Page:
On March 11, Indian Prime Minister Narendra Modi announced that the government has been working towards improving the skills of millions of young people through initiatives such as the Skill India Mission and the Kaushal Vikas Kendras. Speaking at a post-budget webinar on ‘PM Vishwakarma Kaushal Samman (PM VIKAS),’ he explained that these schemes have created numerous job opportunities for the youth in India.
The Prime Minister emphasized the need for a more targeted approach to skill development in order to achieve better results. He mentioned that the PM-Vishwakarma Yojana was created with this goal in mind. The objective of this scheme is not only to preserve the rich tradition of traditional artisans and craftsmen but also to develop their skills further. He emphasized the need to revamp the skill infrastructure system to meet their specific needs.
PM Modi stated that the PM-Vishwakarma scheme will be a great help to millions of people and that every Vishwakarma partner will have easy access to loans. He noted that the government has not provided adequate support to artisans and craftsmen since Independence, which has led to many people leaving their traditional occupations.
The Prime Minister highlighted that the PM Vishwakarma Kaushal Samman aims to enhance the caliber, scope, and reach of the goods produced by artisans and craftsmen in India. He emphasized that this scheme is targeted towards a large and scattered community of people who make a living using tools with the skills of their hands. He also spoke about Mahatma Gandhi’s vision of Gram Swaraj, which includes the development of all aspects of a village economy, not just agriculture and farming.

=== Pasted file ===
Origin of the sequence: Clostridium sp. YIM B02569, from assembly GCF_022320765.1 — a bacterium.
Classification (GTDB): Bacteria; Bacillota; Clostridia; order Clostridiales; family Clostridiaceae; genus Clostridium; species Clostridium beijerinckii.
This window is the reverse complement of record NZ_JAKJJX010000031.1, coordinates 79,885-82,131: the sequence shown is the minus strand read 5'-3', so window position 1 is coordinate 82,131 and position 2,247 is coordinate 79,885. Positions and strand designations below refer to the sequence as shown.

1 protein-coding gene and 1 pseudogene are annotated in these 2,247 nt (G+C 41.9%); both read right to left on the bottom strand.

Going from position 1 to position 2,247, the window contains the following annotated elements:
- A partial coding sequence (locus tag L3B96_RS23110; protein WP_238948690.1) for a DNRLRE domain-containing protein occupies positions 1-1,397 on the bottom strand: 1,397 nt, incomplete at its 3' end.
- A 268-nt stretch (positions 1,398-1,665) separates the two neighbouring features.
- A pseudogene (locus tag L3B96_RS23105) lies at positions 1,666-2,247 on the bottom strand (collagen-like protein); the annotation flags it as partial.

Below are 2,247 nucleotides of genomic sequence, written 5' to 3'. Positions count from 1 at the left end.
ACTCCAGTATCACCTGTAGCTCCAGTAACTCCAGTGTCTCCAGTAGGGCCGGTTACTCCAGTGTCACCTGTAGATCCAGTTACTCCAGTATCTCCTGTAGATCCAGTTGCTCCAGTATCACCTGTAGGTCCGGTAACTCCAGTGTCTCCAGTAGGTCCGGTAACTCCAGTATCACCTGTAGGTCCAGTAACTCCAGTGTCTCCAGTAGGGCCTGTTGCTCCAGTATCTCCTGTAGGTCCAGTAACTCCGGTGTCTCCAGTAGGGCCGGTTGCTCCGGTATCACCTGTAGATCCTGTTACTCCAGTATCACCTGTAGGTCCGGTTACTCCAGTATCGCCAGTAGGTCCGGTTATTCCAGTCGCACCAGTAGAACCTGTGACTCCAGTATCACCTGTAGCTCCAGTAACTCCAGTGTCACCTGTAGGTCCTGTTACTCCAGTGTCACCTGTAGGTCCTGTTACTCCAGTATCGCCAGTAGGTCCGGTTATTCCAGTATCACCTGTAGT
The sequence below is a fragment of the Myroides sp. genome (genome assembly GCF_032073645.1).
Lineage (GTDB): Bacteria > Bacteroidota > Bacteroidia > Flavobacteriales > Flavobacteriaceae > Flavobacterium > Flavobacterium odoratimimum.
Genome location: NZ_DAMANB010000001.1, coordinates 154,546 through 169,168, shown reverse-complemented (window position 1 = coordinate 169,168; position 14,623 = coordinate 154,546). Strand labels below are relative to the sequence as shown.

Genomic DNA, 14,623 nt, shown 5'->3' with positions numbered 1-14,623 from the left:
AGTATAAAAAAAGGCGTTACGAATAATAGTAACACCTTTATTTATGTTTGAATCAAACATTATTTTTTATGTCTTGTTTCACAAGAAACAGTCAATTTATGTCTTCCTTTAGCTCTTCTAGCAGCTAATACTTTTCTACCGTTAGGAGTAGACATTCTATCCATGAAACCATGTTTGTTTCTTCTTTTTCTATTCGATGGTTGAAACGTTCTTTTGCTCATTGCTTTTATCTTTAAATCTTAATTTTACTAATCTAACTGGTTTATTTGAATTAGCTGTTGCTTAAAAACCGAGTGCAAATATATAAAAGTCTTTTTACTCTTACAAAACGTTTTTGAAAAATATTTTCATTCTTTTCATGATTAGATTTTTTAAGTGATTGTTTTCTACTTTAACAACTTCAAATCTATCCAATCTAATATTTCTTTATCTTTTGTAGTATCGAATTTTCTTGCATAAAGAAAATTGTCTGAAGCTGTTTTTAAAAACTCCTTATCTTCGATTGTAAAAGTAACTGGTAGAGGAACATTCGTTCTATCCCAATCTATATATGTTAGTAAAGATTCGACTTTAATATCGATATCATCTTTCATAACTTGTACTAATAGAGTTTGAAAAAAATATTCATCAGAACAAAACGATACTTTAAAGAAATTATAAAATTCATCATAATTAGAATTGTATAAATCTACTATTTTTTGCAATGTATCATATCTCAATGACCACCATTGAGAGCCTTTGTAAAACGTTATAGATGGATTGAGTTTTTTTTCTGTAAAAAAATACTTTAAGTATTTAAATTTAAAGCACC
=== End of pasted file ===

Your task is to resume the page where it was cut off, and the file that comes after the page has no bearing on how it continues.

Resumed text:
There are a few ideas that other countries could borrow and apply to their own situations to promote the development of their skilled workforce and traditional artisan communities. These ideas include:
1. Investing in skill development programs: India’s Skill India Mission and Kaushal Vikas Kendras are examples of initiatives that aim to enhance the skills of young people and provide them with better employment opportunities. Other countries could invest in similar programs to address the issue of youth unemployment and provide training for in-demand skills. For instance, South Africa launched the National Skills Development Strategy in 2020 to address its youth unemployment crisis by equipping young people with skills that meet the country’s economic needs.
2. Supporting traditional artisan communities: India’s PM-Vishwakarma scheme aims to preserve the rich tradition of traditional artisans and craftsmen while also developing their skills further. Other countries could also invest in supporting their traditional artisan communities by providing them with better access to resources, funding, and markets. For example, the UNESCO Creative Cities Network supports the development of creative industries and traditional crafts in cities around the world, including Fabriano in Italy, which is known for its papermaking traditions.
3. Revamping skill infrastructure systems: The Indian Prime Minister emphasized the need to revamp skill infrastructure systems to meet the specific needs of traditional artisans and craftsmen. Other countries could also examine their own skill infrastructure systems and make adjustments where necessary to better support their skilled workforce. For instance, the European Union has launched the European Skills Agenda to promote a lifelong learning approach to skills development, with a focus on digital skills, sustainability skills, and skills for the green and digital transitions.
By borrowing and adapting these ideas, other countries could promote the development of their skilled workforce and traditional artisan communities, which could lead to economic growth and job creation. These initiatives could also help to preserve cultural heritage and promote sustainable development.